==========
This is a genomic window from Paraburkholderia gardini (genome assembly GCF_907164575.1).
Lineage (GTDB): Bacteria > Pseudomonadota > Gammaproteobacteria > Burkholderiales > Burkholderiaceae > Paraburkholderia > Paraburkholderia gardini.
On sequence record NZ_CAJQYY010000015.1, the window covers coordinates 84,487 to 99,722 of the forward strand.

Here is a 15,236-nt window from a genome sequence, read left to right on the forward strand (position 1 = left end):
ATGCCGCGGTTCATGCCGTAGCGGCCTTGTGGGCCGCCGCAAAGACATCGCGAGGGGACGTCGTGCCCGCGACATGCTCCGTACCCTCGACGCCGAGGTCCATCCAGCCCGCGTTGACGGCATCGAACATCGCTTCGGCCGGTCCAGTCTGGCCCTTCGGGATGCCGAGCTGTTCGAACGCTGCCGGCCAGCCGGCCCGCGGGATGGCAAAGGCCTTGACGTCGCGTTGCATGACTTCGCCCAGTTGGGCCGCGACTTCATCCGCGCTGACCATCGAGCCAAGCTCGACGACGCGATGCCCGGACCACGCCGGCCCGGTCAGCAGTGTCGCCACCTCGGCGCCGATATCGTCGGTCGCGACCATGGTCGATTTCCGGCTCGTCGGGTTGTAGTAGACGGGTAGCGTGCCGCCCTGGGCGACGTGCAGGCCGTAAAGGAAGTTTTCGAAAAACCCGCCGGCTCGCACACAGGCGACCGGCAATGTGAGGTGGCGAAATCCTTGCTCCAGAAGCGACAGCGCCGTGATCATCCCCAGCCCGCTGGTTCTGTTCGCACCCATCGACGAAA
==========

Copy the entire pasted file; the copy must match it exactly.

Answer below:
This is a genomic window from Paraburkholderia gardini (genome assembly GCF_907164575.1).
Lineage (GTDB): Bacteria > Pseudomonadota > Gammaproteobacteria > Burkholderiales > Burkholderiaceae > Paraburkholderia > Paraburkholderia gardini.
On sequence record NZ_CAJQYY010000015.1, the window covers coordinates 84,487 to 99,722 of the forward strand.

Here is a 15,236-nt window from a genome sequence, read left to right on the forward strand (position 1 = left end):
ATGCCGCGGTTCATGCCGTAGCGGCCTTGTGGGCCGCCGCAAAGACATCGCGAGGGGACGTCGTGCCCGCGACATGCTCCGTACCCTCGACGCCGAGGTCCATCCAGCCCGCGTTGACGGCATCGAACATCGCTTCGGCCGGTCCAGTCTGGCCCTTCGGGATGCCGAGCTGTTCGAACGCTGCCGGCCAGCCGGCCCGCGGGATGGCAAAGGCCTTGACGTCGCGTTGCATGACTTCGCCCAGTTGGGCCGCGACTTCATCCGCGCTGACCATCGAGCCAAGCTCGACGACGCGATGCCCGGACCACGCCGGCCCGGTCAGCAGTGTCGCCACCTCGGCGCCGATATCGTCGGTCGCGACCATGGTCGATTTCCGGCTCGTCGGGTTGTAGTAGACGGGTAGCGTGCCGCCCTGGGCGACGTGCAGGCCGTAAAGGAAGTTTTCGAAAAACCCGCCGGCTCGCACACAGGCGACCGGCAATGTGAGGTGGCGAAATCCTTGCTCCAGAAGCGACAGCGCCGTGATCATCCCCAGCCCGCTGGTTCTGTTCGCACCCATCGACGAAA